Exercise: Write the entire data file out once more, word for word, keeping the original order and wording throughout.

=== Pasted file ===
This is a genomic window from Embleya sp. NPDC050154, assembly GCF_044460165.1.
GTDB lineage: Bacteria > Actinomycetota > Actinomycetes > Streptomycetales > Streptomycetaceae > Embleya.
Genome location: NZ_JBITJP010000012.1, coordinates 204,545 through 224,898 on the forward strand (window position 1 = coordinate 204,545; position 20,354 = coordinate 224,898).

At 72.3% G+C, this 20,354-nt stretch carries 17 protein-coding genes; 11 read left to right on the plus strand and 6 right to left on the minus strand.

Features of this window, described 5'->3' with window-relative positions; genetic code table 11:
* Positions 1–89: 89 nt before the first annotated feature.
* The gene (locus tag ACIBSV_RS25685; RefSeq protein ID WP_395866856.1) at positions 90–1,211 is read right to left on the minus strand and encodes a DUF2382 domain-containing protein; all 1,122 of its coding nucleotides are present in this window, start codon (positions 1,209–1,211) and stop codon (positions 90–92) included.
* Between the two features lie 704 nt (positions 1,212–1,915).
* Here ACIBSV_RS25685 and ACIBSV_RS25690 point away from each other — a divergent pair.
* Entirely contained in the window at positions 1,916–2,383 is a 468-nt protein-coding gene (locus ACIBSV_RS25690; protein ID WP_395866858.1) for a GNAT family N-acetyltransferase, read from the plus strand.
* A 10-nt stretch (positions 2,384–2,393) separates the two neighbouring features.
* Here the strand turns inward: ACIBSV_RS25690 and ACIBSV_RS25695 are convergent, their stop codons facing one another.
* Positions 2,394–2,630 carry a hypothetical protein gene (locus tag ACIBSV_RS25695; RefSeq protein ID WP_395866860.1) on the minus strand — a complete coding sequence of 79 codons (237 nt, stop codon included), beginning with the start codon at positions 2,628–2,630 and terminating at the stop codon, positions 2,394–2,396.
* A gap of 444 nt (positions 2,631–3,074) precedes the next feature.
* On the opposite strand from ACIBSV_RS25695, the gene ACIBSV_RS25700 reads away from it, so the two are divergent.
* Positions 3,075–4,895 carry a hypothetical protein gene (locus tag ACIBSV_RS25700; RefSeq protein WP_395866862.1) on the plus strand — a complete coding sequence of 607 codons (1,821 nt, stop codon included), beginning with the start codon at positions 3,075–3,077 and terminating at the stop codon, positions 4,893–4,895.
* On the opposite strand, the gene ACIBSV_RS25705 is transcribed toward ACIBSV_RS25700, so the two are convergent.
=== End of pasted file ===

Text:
This is a genomic window from Embleya sp. NPDC050154, assembly GCF_044460165.1.
GTDB lineage: Bacteria > Actinomycetota > Actinomycetes > Streptomycetales > Streptomycetaceae > Embleya.
Genome location: NZ_JBITJP010000012.1, coordinates 204,545 through 224,898 on the forward strand (window position 1 = coordinate 204,545; position 20,354 = coordinate 224,898).

At 72.3% G+C, this 20,354-nt stretch carries 17 protein-coding genes; 11 read left to right on the plus strand and 6 right to left on the minus strand.

Features of this window, described 5'->3' with window-relative positions; genetic code table 11:
* Positions 1–89: 89 nt before the first annotated feature.
* The gene (locus tag ACIBSV_RS25685; RefSeq protein ID WP_395866856.1) at positions 90–1,211 is read right to left on the minus strand and encodes a DUF2382 domain-containing protein; all 1,122 of its coding nucleotides are present in this window, start codon (positions 1,209–1,211) and stop codon (positions 90–92) included.
* Between the two features lie 704 nt (positions 1,212–1,915).
* Here ACIBSV_RS25685 and ACIBSV_RS25690 point away from each other — a divergent pair.
* Entirely contained in the window at positions 1,916–2,383 is a 468-nt protein-coding gene (locus ACIBSV_RS25690; protein ID WP_395866858.1) for a GNAT family N-acetyltransferase, read from the plus strand.
* A 10-nt stretch (positions 2,384–2,393) separates the two neighbouring features.
* Here the strand turns inward: ACIBSV_RS25690 and ACIBSV_RS25695 are convergent, their stop codons facing one another.
* Positions 2,394–2,630 carry a hypothetical protein gene (locus tag ACIBSV_RS25695; RefSeq protein ID WP_395866860.1) on the minus strand — a complete coding sequence of 79 codons (237 nt, stop codon included), beginning with the start codon at positions 2,628–2,630 and terminating at the stop codon, positions 2,394–2,396.
* A gap of 444 nt (positions 2,631–3,074) precedes the next feature.
* On the opposite strand from ACIBSV_RS25695, the gene ACIBSV_RS25700 reads away from it, so the two are divergent.
* Positions 3,075–4,895 carry a hypothetical protein gene (locus tag ACIBSV_RS25700; RefSeq protein WP_395866862.1) on the plus strand — a complete coding sequence of 607 codons (1,821 nt, stop codon included), beginning with the start codon at positions 3,075–3,077 and terminating at the stop codon, positions 4,893–4,895.
* On the opposite strand, the gene ACIBSV_RS25705 is transcribed toward ACIBSV_RS25700, so the two are convergent.